Exercise, especially regular exercise, is known to have various beneficial effects on the health status [1,2]. However, immunological, stress and other responses to physical activity are dysregulated exercise can become detrimental to health .
Looking at the evidence so far, this latter observations seems also to be applicable to Myalgic Encephalomyelitis (ME) and chronic fatigue syndrome (CFS). Although ME and CFS are often declared to be synonyms , the diagnostic criteria define two distinct clinical entities. ME is primarily defined by muscle weakness (and myalgia) after a minor exertion lasting for days and characteristic neurological features, while CFS is primarily defined by (unexplained, incapacitating) chronic fatigue . Although ME and CFS are to be considered to be two distinct, partially overlapping, diagnostic labels , the Institute of Medicine  confirmed that post-exertional “malaise”, defined as a prolonged aggravation of typical symptoms (e.g. “brain fog”/ cognitive deficits and muscle and joint pain) is the hallmark feature of “ME/CFS”.
Despite this methodologic hurdle, i.e. research into mixed ME and/or CFS patient populations, various characteristic aberrations have been found repetitively. Exercise-related abnormalities  are associated with a) energetic abnormalities, which seem to be amplified by exertion, including mitochondrial dysfunction [7-10], (very) low oxygen uptake [11-13], reduced oxygen supply to muscles  and brain , and excessive acidosis and recovery from exercise-induced acid [13,16,17]; b) muscular abnormalities related to exercise [18-20]; c) increased pain sensitivity and lower pain threshold induced by exercise [21-23]; d) long-lasting oxidative stress in response to exercise [19,21,24]; e) cardiovascular abnormalities [25-27]; f) deviant autonomic responses to exertion and orthostatic stress [28-30]; g) neurological abnormalities in relation to exercise [31-33]; h) immunologic abnormalities after exertion [32,34,35]; i) exercise-induced gastro-intestinal abnormalities, including bacterial translocation [36-38]; j) attenuated stress responses to exercise [39,40]; and k) ion channel dysfunction during rest and in response to exercise [41-43]. These abnormalities can plausibly explain post-exertional “malaise” in ME/CFS .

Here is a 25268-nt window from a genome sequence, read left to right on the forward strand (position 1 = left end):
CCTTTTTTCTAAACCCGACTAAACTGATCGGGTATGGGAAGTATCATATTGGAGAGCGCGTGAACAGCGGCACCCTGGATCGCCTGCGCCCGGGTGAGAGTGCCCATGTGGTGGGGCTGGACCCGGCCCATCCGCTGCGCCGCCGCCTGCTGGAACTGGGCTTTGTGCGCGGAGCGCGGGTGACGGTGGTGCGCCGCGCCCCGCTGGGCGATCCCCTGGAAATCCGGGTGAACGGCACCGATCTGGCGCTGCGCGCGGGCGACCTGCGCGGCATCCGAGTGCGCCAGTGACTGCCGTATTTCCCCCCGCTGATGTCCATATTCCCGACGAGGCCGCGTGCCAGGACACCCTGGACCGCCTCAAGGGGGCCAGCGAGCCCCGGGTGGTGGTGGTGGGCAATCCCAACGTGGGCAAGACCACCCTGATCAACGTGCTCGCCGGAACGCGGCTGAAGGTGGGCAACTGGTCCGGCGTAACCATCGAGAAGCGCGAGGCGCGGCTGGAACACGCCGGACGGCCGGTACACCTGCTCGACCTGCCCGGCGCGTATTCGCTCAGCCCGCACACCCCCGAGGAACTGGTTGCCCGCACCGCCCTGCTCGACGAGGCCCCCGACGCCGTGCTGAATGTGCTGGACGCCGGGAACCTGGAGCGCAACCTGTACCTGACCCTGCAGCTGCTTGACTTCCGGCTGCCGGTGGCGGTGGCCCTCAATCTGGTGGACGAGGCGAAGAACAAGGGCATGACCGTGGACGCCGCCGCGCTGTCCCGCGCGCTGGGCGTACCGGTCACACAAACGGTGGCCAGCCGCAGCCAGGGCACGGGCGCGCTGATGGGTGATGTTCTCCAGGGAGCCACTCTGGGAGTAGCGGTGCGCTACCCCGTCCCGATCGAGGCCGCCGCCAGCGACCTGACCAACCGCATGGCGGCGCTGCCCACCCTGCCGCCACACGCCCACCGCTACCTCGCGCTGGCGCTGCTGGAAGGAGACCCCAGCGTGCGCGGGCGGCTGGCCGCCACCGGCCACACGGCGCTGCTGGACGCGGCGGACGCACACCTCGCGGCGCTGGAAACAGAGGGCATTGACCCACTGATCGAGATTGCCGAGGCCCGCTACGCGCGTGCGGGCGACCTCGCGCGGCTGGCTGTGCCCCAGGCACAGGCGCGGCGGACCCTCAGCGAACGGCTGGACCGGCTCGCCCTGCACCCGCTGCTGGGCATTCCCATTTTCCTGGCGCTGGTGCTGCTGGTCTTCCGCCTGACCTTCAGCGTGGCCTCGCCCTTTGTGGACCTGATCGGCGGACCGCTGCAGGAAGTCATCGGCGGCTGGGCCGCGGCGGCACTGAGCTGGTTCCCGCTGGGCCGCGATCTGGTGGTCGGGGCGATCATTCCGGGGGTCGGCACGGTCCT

Physical deconditioning is not a perpetuating factor in ME/CFS . Deconditioning also cannot account for the aberrations observed, especially since various studies have used sedentary controls, e.g. [11,13,46]. Deconditioning also cannot explain the profound fall in exercise capacity (maximum oxygen uptake/workload and/or oxygen uptake/workload at the anaerobic threshold) at a second exercise test and the inability of ME/CFS patients to reproduce VO2peak 24 hours later [47-49].
Interestingly, recent studies observed a hypometabolic state [50,51], which was characterized by one study as ‘dauer’ . Although male and female patients seem to compensate differently, these studies show ‘inadequate ATP generation by oxidative phosphorylation and excessive lactate generation upon exertion’ .
So, while the deconditioning hypothesis seems tempting, graded exercise protocols seem to have detrimental effects on many patients . In the case of ME/CFS it is wise to acknowledge the potential dangers of exercise to avoid iatrogenic harm.
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